Sustainable technologies can protect and improve food security, incomes as well as the state of our environment. Nowadays, we are seeing European friends focus on the perceived need to reduce agricultural inputs. Yet, studies suggest that enforcing top-down reduction of inputs in Africa everywhere will only leave Africa worse off.

Studies done by a range of groups including the European Commission’s own study, one by the U.S. Department of Agriculture, one by Kiel University, one by Wageningen University researchers and one by Egerton University’s Tegemeo Institute of Agricultural Policy & Development of Kenya, all show that reducing pesticide use will lead to higher food prices and lower yields. A report from independent think tank European Centre for Development Policy Management (ECDPM) titled “A greener Europe at the expense of Africa?” also shows that there could be unintended consequence of worsening food poverty in Africa and increasing global warming outside the EU.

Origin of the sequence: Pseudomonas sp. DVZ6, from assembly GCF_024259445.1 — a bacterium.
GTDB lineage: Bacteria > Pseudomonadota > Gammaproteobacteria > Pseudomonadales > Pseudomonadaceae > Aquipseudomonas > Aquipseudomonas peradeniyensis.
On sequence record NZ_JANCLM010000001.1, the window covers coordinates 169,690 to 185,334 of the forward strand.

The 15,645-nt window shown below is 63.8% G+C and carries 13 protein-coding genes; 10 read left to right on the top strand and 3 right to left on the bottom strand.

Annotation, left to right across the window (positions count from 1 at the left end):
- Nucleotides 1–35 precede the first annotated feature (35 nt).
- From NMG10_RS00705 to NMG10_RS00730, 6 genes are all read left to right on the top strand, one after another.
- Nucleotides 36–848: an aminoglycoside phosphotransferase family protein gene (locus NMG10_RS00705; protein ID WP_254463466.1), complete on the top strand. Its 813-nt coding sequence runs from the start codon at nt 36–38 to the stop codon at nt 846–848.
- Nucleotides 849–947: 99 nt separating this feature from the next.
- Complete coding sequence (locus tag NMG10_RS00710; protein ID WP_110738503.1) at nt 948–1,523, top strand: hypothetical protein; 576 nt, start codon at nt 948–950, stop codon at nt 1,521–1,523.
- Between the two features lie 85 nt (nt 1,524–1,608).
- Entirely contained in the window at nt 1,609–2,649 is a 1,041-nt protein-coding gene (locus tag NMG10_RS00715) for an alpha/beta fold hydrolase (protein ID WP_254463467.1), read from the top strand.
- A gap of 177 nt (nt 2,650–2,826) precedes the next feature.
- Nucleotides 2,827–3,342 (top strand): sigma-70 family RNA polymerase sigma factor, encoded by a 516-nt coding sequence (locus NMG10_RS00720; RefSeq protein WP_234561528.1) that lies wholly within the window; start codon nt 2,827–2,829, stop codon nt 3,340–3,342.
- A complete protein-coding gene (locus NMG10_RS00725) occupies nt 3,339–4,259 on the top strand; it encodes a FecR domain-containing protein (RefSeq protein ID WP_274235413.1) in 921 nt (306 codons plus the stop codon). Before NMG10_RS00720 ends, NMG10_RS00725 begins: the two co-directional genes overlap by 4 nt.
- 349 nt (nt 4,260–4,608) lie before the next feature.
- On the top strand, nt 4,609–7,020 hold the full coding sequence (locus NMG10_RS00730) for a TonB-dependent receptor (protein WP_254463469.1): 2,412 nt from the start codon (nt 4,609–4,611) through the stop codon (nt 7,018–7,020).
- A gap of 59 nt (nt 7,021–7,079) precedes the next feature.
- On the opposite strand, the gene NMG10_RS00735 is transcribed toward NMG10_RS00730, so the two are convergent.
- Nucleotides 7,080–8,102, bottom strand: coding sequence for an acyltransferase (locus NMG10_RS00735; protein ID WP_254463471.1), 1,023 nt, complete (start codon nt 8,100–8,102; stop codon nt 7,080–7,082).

Innovating solutions to evolving challenges

The world’s leading research and innovation companies are striving to bring sustainable technologies to farmers, that increase yields sustainably, and to train farmers on the correct and safe use of technologies. As an industry, and together with local governments and technical institutes, and distributors and cooperatives, we are also giving agronomic advice so that yields that benefit the farmers, local communities and consumers, and the environment, can thrive hand in hand. Good agronomic practices like crop rotation and soil restoration, coupled with yield enhancing technologies that increase the health of a plant’s roots can help reverse soil erosion for example – a major threat to the sustainable future of our planet. We are also helping increase pollinators on farms, helping safely dispose of waste and helping connect farmers to market.